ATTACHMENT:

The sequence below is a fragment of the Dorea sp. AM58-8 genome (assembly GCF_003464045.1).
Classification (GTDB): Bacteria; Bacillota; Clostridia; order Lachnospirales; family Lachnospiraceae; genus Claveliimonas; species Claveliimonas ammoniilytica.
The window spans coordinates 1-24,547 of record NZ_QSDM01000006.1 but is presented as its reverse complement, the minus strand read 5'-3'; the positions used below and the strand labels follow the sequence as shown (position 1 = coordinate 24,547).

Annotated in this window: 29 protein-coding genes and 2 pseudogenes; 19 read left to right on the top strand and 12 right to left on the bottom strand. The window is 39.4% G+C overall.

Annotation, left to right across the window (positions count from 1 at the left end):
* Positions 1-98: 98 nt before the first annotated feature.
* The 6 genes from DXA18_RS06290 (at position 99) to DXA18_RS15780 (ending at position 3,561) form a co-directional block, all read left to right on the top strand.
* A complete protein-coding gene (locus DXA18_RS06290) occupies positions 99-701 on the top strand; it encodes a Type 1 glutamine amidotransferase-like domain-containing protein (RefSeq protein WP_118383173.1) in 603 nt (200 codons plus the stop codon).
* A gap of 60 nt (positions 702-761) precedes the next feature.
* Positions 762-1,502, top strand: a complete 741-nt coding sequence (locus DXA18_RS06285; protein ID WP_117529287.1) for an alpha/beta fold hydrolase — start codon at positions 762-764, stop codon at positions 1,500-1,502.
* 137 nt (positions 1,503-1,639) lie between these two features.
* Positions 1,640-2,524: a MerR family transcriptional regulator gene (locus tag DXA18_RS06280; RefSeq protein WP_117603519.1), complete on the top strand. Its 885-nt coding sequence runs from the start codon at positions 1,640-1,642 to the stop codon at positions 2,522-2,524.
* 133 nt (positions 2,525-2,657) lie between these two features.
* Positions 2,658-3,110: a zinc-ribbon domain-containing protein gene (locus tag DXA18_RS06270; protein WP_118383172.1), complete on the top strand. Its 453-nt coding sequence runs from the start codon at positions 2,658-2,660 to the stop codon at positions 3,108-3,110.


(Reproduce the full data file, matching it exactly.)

The sequence below is a fragment of the Dorea sp. AM58-8 genome (assembly GCF_003464045.1).
Classification (GTDB): Bacteria; Bacillota; Clostridia; order Lachnospirales; family Lachnospiraceae; genus Claveliimonas; species Claveliimonas ammoniilytica.
The window spans coordinates 1-24,547 of record NZ_QSDM01000006.1 but is presented as its reverse complement, the minus strand read 5'-3'; the positions used below and the strand labels follow the sequence as shown (position 1 = coordinate 24,547).

Annotated in this window: 29 protein-coding genes and 2 pseudogenes; 19 read left to right on the top strand and 12 right to left on the bottom strand. The window is 39.4% G+C overall.

Annotation, left to right across the window (positions count from 1 at the left end):
* Positions 1-98: 98 nt before the first annotated feature.
* The 6 genes from DXA18_RS06290 (at position 99) to DXA18_RS15780 (ending at position 3,561) form a co-directional block, all read left to right on the top strand.
* A complete protein-coding gene (locus DXA18_RS06290) occupies positions 99-701 on the top strand; it encodes a Type 1 glutamine amidotransferase-like domain-containing protein (RefSeq protein WP_118383173.1) in 603 nt (200 codons plus the stop codon).
* A gap of 60 nt (positions 702-761) precedes the next feature.
* Positions 762-1,502, top strand: a complete 741-nt coding sequence (locus DXA18_RS06285; protein ID WP_117529287.1) for an alpha/beta fold hydrolase — start codon at positions 762-764, stop codon at positions 1,500-1,502.
* 137 nt (positions 1,503-1,639) lie between these two features.
* Positions 1,640-2,524: a MerR family transcriptional regulator gene (locus tag DXA18_RS06280; RefSeq protein WP_117603519.1), complete on the top strand. Its 885-nt coding sequence runs from the start codon at positions 1,640-1,642 to the stop codon at positions 2,522-2,524.
* 133 nt (positions 2,525-2,657) lie between these two features.
* Positions 2,658-3,110: a zinc-ribbon domain-containing protein gene (locus tag DXA18_RS06270; protein WP_118383172.1), complete on the top strand. Its 453-nt coding sequence runs from the start codon at positions 2,658-2,660 to the stop codon at positions 3,108-3,110.